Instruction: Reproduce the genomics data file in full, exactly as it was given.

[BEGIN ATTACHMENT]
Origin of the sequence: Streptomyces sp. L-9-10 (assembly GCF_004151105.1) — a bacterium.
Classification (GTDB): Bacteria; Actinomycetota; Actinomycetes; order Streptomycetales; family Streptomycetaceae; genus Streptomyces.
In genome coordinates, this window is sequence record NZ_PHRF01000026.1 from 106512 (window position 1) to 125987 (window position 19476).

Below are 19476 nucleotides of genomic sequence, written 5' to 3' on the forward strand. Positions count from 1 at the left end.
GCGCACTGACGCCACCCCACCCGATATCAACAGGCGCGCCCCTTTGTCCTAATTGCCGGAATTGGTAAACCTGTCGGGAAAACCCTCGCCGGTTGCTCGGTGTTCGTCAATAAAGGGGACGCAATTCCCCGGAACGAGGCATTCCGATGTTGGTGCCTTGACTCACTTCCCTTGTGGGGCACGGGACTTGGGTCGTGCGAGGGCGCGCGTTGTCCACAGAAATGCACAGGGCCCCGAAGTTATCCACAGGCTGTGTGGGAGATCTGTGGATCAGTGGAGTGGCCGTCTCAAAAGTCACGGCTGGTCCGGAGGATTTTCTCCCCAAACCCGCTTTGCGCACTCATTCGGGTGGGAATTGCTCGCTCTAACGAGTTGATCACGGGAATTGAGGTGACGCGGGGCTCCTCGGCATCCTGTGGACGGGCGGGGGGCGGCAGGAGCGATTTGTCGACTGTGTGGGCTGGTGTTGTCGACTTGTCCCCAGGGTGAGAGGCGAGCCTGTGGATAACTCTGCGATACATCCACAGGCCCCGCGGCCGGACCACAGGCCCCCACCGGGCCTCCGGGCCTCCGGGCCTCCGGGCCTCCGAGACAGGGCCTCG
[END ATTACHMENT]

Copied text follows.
Origin of the sequence: Streptomyces sp. L-9-10 (assembly GCF_004151105.1) — a bacterium.
Classification (GTDB): Bacteria; Actinomycetota; Actinomycetes; order Streptomycetales; family Streptomycetaceae; genus Streptomyces.
In genome coordinates, this window is sequence record NZ_PHRF01000026.1 from 106512 (window position 1) to 125987 (window position 19476).

Below are 19476 nucleotides of genomic sequence, written 5' to 3' on the forward strand. Positions count from 1 at the left end.
GCGCACTGACGCCACCCCACCCGATATCAACAGGCGCGCCCCTTTGTCCTAATTGCCGGAATTGGTAAACCTGTCGGGAAAACCCTCGCCGGTTGCTCGGTGTTCGTCAATAAAGGGGACGCAATTCCCCGGAACGAGGCATTCCGATGTTGGTGCCTTGACTCACTTCCCTTGTGGGGCACGGGACTTGGGTCGTGCGAGGGCGCGCGTTGTCCACAGAAATGCACAGGGCCCCGAAGTTATCCACAGGCTGTGTGGGAGATCTGTGGATCAGTGGAGTGGCCGTCTCAAAAGTCACGGCTGGTCCGGAGGATTTTCTCCCCAAACCCGCTTTGCGCACTCATTCGGGTGGGAATTGCTCGCTCTAACGAGTTGATCACGGGAATTGAGGTGACGCGGGGCTCCTCGGCATCCTGTGGACGGGCGGGGGGCGGCAGGAGCGATTTGTCGACTGTGTGGGCTGGTGTTGTCGACTTGTCCCCAGGGTGAGAGGCGAGCCTGTGGATAACTCTGCGATACATCCACAGGCCCCGCGGCCGGACCACAGGCCCCCACCGGGCCTCCGGGCCTCCGGGCCTCCGGGCCTCCGAGACAGGGCCTCG